Too calculating to speak,
I leave the wine
- each drop has smarted my tongue,
and put it down
needing to fulfil my mission of speech.

Enough’s down already and I don’t
need to be filled.
Just look at your full lips
and teddy-bear eyes
- push your black hair back little girl
and take a deep intake of mystery.

You always had
to wait to get
far enough away from your house
to let your lungs full.

July 28, 2007

The Rose Tattoo at the National Theatre

Originally sought as a back-up plan to failure to aquire tickets to the Globe that same evening, Tenesse Williams' The Rose Tattoo turned out to be anything but second rate.

Ushered in eight minutes late, precariously navigating to our seats in the dark (stacked seemingly vertically in the upper balcony), so began our attempts to quickly contextualise these characters - their backdrop, without the fact-sheet adventage of having even a passing familiarity with the play.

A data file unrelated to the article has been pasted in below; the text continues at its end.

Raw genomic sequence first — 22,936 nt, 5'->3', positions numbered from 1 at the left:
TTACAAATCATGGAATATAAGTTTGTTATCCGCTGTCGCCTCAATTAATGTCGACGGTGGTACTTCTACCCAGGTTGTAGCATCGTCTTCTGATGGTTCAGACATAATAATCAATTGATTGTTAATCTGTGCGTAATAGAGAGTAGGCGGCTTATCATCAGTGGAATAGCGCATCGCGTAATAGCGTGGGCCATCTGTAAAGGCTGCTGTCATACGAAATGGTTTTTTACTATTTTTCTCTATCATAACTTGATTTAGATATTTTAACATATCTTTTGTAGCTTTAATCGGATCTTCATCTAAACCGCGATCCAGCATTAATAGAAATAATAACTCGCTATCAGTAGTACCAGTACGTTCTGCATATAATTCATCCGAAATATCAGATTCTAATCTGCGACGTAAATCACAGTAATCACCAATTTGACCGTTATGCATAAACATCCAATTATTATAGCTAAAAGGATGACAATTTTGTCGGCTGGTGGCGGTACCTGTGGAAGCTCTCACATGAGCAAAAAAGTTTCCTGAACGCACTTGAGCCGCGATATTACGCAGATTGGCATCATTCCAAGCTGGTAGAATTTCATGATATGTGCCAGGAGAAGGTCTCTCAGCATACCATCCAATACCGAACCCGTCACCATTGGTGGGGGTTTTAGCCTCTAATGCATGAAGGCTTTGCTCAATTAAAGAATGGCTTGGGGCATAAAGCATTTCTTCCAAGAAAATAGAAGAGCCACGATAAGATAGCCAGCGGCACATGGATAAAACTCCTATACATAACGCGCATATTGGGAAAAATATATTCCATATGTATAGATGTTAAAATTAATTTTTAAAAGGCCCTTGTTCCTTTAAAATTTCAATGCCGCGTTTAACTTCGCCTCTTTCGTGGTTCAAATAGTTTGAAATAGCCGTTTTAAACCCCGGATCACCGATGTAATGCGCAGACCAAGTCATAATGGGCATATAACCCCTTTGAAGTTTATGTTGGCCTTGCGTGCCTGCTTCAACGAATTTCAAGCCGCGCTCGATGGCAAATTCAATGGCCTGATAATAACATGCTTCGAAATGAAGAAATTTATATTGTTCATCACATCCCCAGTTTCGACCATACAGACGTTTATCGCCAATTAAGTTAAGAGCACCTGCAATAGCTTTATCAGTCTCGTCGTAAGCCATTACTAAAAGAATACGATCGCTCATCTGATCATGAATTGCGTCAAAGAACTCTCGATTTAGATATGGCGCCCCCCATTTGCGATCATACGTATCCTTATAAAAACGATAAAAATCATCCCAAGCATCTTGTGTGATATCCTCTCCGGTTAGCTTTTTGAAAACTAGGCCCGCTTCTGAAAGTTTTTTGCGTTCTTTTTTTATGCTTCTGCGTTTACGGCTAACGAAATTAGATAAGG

My discovery that 'My Family' actress Zoe Wannamaker is cast in the lead role of Serafina Delle Rose  threatened to blight my anticipation of the play with unpleasantly haughty reservations. However, she truly carried the play with a passionate performance, as voluptuous yet dignified as you'd want a Sicilian widow to be, a woman far from young and trim, sexy in her sweat-stained nightgown, proudly proclaiming her faithfulness to her deceased husband - her inability to move out of this state (the surrounding characters continually implore her to dress herself) speaking of a self-imposed chastity.

The other noteworthy aspect of the production was undoubtedly the set design, where a small, 4-bedroom working class house, dressed in a homely, southern chintz, is set atop a revolving platform. The genius of this is that the chaos of the first act is punctuated by a gaggle of small children and a live goat that run around the set. By contrast, the second act is a darker affair, relying far less on staging to make way for exploration in depth of the central characters. I felt cheerfully smug in the knowledge that our bargain £10 seats probably afforded us the best view of this open-plan staging.